Elbow deep in trash: A new approach to waste management
A zero waste philosophy and a focus on 'event environmentalism' are making a big impact at events like Pittsburgh's Three Rivers Art Festival.
Tuesday, June 15, 2010 - 14:51
WHICH ONE'S THE TRASH?: Patrons at the Three Rivers Art Festival get an unexpected lesson in composting and Zero Waste philosophy. (Photo: Chris Tittle)
"So ... which one is the trash?" a patron asked hesitantly, standing in front of one of several high-profile waste stations located throughout Point State Park. With three bins to choose from, it appeared that throwing away an empty paper plate had never before been this involved. Fortunately, a green shirt materialized from behind one of the receptacles, just in time to prevent paralyzing confusion — and divert a small amount of trash from needlessly going to a landfill.
This year's Three River Arts Festival — now in its 51st year of celebrating the unique artistic heritage of Pittsburgh — continued its dedication to event environmentalism through its Zero Waste Initiative. Now in the third year of a partnership with Zero Waste Pittsburgh and the Pennsylvania Resource Council, the popular downtown festival successfully diverted over 50 tons of waste from landfills in 2008 and 2009. In addition to the large-scale composting and recycling efforts of previous years, where patrons were encouraged to compost food and concession waste, this year's "Green Team" also hand-sorted unmanned trash receptacles.
According to Zero Waste Pittsburgh's Kyle Winkler, "The trash was never-ending, but the level of sorting allowed for the  Arts Festival to exceed last year's diversion rates."
Yes, hand-sorting garbage. The very same green-shirted Environmental Service assistants helping patrons make educated choices about their waste disposal also had the chance to get elbow deep in some trash. Though scenes of confusion were common throughout the 10-day festival, with thousands of patrons enjoying the diverse array of food vendors in Point State Park, the Zero Waste Initiative and the dedicated efforts of its staff did not go unnoticed.
Indeed, many patrons openly expressed their satisfaction with the festival's efforts at sustainability. In a letter to the editor to the Pittsburgh Post-Gazette lamenting the problems of improper waste disposal, Donna Fisher of Edgeworth, Pa., wrote, "The effort by the Green Team to raise awareness of this problem during the festival was a great start. Let's keep the trend going!"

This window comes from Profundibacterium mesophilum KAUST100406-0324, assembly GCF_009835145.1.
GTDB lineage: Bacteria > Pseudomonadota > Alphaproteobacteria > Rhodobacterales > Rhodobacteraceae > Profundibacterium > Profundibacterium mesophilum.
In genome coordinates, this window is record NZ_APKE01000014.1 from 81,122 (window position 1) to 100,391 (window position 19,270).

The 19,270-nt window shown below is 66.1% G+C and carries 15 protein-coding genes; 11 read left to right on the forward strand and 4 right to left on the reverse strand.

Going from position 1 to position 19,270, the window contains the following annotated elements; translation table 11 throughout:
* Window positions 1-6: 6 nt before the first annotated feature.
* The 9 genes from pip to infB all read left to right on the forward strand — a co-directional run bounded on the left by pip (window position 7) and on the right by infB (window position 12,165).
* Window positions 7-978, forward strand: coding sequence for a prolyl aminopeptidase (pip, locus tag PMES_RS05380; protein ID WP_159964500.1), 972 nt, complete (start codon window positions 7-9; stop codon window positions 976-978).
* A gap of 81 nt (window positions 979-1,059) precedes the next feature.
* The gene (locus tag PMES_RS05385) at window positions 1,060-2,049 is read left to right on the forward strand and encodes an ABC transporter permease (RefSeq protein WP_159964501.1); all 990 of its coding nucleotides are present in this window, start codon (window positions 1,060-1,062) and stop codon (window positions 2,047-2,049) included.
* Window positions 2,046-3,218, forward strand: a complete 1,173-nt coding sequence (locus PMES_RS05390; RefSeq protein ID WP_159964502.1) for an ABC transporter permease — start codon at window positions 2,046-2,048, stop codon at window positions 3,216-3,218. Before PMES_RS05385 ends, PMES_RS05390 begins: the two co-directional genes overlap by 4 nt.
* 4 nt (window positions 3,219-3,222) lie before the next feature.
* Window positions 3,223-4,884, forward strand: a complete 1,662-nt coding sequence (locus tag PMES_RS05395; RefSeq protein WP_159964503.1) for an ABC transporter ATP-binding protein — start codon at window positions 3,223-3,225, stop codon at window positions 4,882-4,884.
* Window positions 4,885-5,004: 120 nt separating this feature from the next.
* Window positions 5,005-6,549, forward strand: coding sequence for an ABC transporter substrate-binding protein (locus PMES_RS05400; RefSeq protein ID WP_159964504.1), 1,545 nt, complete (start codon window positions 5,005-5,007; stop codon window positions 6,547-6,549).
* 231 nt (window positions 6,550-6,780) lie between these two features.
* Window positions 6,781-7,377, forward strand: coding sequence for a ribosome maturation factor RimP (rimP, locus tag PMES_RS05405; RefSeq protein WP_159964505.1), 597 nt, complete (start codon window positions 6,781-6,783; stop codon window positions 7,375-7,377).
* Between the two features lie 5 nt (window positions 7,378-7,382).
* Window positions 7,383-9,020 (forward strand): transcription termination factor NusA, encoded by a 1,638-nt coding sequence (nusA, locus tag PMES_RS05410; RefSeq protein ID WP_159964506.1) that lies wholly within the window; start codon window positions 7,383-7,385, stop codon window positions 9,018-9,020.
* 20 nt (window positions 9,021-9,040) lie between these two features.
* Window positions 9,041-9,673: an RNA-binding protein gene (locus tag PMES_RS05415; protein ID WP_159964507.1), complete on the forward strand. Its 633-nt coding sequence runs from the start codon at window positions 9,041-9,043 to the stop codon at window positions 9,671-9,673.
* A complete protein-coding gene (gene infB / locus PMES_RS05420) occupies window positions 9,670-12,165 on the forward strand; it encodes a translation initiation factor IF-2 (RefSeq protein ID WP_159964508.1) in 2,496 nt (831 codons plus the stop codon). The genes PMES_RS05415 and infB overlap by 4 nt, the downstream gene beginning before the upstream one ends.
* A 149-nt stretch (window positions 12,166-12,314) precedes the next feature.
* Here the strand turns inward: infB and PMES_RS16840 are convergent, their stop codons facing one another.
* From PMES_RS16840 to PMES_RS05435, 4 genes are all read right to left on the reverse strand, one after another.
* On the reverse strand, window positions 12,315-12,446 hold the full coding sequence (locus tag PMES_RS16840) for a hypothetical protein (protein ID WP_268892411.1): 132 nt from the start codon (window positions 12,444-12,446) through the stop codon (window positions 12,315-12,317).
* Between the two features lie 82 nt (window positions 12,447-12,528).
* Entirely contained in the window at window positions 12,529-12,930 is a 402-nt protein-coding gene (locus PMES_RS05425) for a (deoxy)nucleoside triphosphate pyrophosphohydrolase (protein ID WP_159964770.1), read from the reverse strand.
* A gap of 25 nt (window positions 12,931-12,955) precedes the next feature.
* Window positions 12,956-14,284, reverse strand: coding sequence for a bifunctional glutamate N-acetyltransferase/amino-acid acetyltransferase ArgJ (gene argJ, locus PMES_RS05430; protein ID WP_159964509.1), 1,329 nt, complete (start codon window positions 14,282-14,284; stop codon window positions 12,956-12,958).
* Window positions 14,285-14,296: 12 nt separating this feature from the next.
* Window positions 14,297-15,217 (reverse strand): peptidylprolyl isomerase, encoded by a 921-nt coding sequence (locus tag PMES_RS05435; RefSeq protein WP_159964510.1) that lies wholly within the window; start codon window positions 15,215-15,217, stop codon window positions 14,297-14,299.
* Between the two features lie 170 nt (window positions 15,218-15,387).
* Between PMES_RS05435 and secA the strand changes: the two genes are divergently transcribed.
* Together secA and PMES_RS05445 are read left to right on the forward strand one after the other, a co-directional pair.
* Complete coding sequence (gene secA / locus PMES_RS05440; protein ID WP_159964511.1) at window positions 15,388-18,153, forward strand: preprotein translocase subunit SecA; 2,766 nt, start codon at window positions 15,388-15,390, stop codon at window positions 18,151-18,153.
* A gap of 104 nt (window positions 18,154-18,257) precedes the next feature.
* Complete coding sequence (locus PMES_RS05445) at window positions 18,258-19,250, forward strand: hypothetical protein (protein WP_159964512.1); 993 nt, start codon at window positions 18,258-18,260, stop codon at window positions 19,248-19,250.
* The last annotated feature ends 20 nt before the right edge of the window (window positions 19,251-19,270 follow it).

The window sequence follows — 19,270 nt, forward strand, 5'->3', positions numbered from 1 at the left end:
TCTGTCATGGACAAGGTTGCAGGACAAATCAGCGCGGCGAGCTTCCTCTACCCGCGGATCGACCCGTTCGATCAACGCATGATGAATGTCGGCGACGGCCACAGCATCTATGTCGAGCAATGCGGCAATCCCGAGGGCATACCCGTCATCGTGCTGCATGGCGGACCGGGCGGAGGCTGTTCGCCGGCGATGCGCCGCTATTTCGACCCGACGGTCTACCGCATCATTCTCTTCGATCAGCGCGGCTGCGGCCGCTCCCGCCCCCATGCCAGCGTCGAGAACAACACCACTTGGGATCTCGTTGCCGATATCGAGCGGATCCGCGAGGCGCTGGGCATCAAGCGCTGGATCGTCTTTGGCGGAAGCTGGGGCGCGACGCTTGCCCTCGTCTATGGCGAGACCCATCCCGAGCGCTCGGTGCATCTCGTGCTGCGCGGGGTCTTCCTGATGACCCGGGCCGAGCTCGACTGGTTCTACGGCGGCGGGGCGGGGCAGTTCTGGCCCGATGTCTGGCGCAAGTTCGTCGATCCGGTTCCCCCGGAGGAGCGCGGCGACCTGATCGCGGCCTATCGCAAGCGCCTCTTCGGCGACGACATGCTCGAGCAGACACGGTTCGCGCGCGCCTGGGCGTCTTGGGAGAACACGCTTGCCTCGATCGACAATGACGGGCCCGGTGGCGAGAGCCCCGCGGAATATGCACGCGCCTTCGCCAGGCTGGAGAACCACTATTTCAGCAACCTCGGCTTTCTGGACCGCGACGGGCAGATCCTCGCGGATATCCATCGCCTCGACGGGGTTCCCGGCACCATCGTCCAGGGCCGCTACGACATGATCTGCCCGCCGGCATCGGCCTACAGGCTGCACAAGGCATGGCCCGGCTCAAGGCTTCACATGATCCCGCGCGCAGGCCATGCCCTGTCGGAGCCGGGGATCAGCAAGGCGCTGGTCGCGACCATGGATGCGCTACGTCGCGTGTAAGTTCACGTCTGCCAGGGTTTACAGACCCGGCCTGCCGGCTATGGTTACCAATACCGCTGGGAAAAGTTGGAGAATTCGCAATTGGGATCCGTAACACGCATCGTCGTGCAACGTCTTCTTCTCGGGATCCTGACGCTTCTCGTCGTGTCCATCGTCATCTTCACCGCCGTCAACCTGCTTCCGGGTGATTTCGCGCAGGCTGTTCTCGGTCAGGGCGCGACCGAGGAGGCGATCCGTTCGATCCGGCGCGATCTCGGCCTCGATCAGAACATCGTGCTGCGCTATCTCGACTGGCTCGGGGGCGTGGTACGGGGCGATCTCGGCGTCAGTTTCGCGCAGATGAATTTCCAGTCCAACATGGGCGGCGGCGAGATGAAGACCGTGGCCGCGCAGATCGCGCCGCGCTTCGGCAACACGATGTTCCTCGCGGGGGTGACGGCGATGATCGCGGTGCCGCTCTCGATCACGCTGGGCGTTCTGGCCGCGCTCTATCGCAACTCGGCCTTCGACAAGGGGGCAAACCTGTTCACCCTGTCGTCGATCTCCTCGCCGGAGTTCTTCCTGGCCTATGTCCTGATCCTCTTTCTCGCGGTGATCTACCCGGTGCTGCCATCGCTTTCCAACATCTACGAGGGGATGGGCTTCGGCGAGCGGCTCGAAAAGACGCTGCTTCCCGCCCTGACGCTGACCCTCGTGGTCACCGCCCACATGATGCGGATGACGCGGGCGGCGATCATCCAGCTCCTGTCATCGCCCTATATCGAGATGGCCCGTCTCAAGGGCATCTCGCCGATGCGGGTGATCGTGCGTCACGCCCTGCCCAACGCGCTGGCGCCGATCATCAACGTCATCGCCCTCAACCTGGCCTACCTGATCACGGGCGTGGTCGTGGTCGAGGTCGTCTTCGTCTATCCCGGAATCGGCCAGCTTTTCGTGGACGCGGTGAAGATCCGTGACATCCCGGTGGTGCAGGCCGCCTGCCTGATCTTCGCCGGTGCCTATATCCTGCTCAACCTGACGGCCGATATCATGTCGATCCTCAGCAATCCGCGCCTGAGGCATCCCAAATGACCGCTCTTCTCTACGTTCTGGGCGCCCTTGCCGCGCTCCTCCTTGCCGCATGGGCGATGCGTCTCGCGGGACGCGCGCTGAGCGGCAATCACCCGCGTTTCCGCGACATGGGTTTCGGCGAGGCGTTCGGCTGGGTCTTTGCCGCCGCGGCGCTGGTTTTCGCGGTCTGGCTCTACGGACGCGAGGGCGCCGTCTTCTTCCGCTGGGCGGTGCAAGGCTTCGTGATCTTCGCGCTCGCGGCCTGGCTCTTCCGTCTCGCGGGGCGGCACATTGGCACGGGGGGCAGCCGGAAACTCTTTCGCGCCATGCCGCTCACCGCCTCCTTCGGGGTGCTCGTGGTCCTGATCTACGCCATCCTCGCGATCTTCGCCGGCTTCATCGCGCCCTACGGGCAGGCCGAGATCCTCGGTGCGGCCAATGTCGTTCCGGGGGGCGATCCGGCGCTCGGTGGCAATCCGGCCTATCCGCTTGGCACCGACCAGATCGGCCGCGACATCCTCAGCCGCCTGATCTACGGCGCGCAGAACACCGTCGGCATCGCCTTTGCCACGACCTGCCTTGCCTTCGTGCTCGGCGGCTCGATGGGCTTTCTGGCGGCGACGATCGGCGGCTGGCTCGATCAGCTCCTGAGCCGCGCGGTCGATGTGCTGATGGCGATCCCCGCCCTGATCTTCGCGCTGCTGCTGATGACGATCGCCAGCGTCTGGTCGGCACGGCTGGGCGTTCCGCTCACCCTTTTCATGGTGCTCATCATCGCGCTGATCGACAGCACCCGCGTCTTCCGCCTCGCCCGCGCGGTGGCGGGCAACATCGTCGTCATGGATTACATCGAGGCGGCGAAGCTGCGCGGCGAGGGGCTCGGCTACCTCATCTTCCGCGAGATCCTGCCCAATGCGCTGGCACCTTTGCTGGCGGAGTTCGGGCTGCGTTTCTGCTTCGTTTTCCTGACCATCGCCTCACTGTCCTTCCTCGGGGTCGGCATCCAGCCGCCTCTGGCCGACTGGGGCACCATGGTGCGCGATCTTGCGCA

Zero Waste initiatives like this, defined by Zero Waste Pittsburgh as a "philosophy that encourages the redesign of resource-use systems in such a way that waste is reduced to zero" (emphasis added), are making large impacts at events across the country. The pioneering Bonnaroo Music and Arts Festival has led the way in event environmentalism for years, but also continues to expand its waste diversion programs and educational outreach. And as large of an impact as such efforts can have by not only diverting waste from landfills but also reusing resources, it is perhaps the redesign of such systems that has the largest potential for change.
Such a large-scale redesign of waste management systems cannot be accomplished without significant public awareness and support. Thus, the real long-term benefit of event environmentalism may be the educational opportunities it represents. Asking people to stop for 10 seconds and consider where their unfinished taco salad and paper bowl are going can lead to significant behavioral change. Just as recycling aluminum cans and plastic bottles is by now becoming mandatory in many places, educating the public about composting and the zero waste philosophy represents the next step in a necessary societal paradigm shift — from overconsumption and overdevelopment to conservation and sustainable design.
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